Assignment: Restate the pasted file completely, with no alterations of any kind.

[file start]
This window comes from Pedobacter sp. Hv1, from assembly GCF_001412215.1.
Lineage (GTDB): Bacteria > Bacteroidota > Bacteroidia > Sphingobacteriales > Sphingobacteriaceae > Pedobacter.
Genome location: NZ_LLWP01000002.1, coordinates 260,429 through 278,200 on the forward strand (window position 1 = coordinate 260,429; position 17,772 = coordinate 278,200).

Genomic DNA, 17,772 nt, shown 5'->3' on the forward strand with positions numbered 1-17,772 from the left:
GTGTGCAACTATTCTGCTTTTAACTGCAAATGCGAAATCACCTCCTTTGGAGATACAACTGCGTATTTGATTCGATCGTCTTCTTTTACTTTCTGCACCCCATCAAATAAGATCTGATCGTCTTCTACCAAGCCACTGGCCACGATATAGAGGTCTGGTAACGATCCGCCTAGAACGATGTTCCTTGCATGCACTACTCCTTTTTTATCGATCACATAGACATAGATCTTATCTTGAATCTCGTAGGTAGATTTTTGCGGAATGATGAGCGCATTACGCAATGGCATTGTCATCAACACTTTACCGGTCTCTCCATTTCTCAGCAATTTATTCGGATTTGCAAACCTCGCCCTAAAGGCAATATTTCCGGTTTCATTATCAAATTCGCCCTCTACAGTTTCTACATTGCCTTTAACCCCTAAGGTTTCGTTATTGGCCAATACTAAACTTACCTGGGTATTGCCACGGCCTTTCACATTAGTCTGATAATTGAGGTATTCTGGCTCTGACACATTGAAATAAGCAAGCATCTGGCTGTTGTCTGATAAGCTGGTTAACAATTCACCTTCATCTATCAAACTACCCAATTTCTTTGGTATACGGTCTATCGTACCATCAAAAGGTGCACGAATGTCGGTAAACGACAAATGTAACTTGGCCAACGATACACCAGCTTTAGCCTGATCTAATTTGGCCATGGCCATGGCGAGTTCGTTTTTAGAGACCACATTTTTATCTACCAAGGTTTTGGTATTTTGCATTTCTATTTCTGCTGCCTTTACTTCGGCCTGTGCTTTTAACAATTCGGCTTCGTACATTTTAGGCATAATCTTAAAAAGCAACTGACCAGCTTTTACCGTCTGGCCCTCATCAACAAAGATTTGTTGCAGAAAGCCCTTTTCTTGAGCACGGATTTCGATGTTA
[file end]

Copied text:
This window comes from Pedobacter sp. Hv1, from assembly GCF_001412215.1.
Lineage (GTDB): Bacteria > Bacteroidota > Bacteroidia > Sphingobacteriales > Sphingobacteriaceae > Pedobacter.
Genome location: NZ_LLWP01000002.1, coordinates 260,429 through 278,200 on the forward strand (window position 1 = coordinate 260,429; position 17,772 = coordinate 278,200).

Genomic DNA, 17,772 nt, shown 5'->3' on the forward strand with positions numbered 1-17,772 from the left:
GTGTGCAACTATTCTGCTTTTAACTGCAAATGCGAAATCACCTCCTTTGGAGATACAACTGCGTATTTGATTCGATCGTCTTCTTTTACTTTCTGCACCCCATCAAATAAGATCTGATCGTCTTCTACCAAGCCACTGGCCACGATATAGAGGTCTGGTAACGATCCGCCTAGAACGATGTTCCTTGCATGCACTACTCCTTTTTTATCGATCACATAGACATAGATCTTATCTTGAATCTCGTAGGTAGATTTTTGCGGAATGATGAGCGCATTACGCAATGGCATTGTCATCAACACTTTACCGGTCTCTCCATTTCTCAGCAATTTATTCGGATTTGCAAACCTCGCCCTAAAGGCAATATTTCCGGTTTCATTATCAAATTCGCCCTCTACAGTTTCTACATTGCCTTTAACCCCTAAGGTTTCGTTATTGGCCAATACTAAACTTACCTGGGTATTGCCACGGCCTTTCACATTAGTCTGATAATTGAGGTATTCTGGCTCTGACACATTGAAATAAGCAAGCATCTGGCTGTTGTCTGATAAGCTGGTTAACAATTCACCTTCATCTATCAAACTACCCAATTTCTTTGGTATACGGTCTATCGTACCATCAAAAGGTGCACGAATGTCGGTAAACGACAAATGTAACTTGGCCAACGATACACCAGCTTTAGCCTGATCTAATTTGGCCATGGCCATGGCGAGTTCGTTTTTAGAGACCACATTTTTATCTACCAAGGTTTTGGTATTTTGCATTTCTATTTCTGCTGCCTTTACTTCGGCCTGTGCTTTTAACAATTCGGCTTCGTACATTTTAGGCATAATCTTAAAAAGCAACTGACCAGCTTTTACCGTCTGGCCCTCATCAACAAAGATTTGTTGCAGAAAGCCCTTTTCTTGAGCACGGATTTCGATGTTA